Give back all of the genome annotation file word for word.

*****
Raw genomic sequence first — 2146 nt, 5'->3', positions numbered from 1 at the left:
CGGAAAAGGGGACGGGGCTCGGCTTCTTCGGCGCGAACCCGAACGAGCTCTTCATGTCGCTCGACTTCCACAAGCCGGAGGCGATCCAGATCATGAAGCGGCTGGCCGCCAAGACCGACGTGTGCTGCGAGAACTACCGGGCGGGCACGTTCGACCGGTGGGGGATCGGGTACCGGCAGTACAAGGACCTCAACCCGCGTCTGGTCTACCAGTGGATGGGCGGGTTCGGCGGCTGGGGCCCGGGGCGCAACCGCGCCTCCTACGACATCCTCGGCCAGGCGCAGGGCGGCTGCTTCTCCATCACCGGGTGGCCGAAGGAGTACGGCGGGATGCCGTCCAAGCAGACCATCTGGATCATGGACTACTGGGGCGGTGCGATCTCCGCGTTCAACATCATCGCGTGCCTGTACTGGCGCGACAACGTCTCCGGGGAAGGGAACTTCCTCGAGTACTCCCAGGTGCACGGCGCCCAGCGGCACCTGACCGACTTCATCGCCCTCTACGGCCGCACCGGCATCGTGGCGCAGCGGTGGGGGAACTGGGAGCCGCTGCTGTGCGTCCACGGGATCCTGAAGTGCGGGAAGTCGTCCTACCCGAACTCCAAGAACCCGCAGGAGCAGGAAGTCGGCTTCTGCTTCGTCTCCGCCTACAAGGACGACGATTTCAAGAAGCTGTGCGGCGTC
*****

Raw genomic sequence first — 2146 nt, 5'->3', positions numbered from 1 at the left:
CGGAAAAGGGGACGGGGCTCGGCTTCTTCGGCGCGAACCCGAACGAGCTCTTCATGTCGCTCGACTTCCACAAGCCGGAGGCGATCCAGATCATGAAGCGGCTGGCCGCCAAGACCGACGTGTGCTGCGAGAACTACCGGGCGGGCACGTTCGACCGGTGGGGGATCGGGTACCGGCAGTACAAGGACCTCAACCCGCGTCTGGTCTACCAGTGGATGGGCGGGTTCGGCGGCTGGGGCCCGGGGCGCAACCGCGCCTCCTACGACATCCTCGGCCAGGCGCAGGGCGGCTGCTTCTCCATCACCGGGTGGCCGAAGGAGTACGGCGGGATGCCGTCCAAGCAGACCATCTGGATCATGGACTACTGGGGCGGTGCGATCTCCGCGTTCAACATCATCGCGTGCCTGTACTGGCGCGACAACGTCTCCGGGGAAGGGAACTTCCTCGAGTACTCCCAGGTGCACGGCGCCCAGCGGCACCTGACCGACTTCATCGCCCTCTACGGCCGCACCGGCATCGTGGCGCAGCGGTGGGGGAACTGGGAGCCGCTGCTGTGCGTCCACGGGATCCTGAAGTGCGGGAAGTCGTCCTACCCGAACTCCAAGAACCCGCAGGAGCAGGAAGTCGGCTTCTGCTTCGTCTCCGCCTACAAGGACGACGATTTCAAGAAGCTGTGCGGCGTC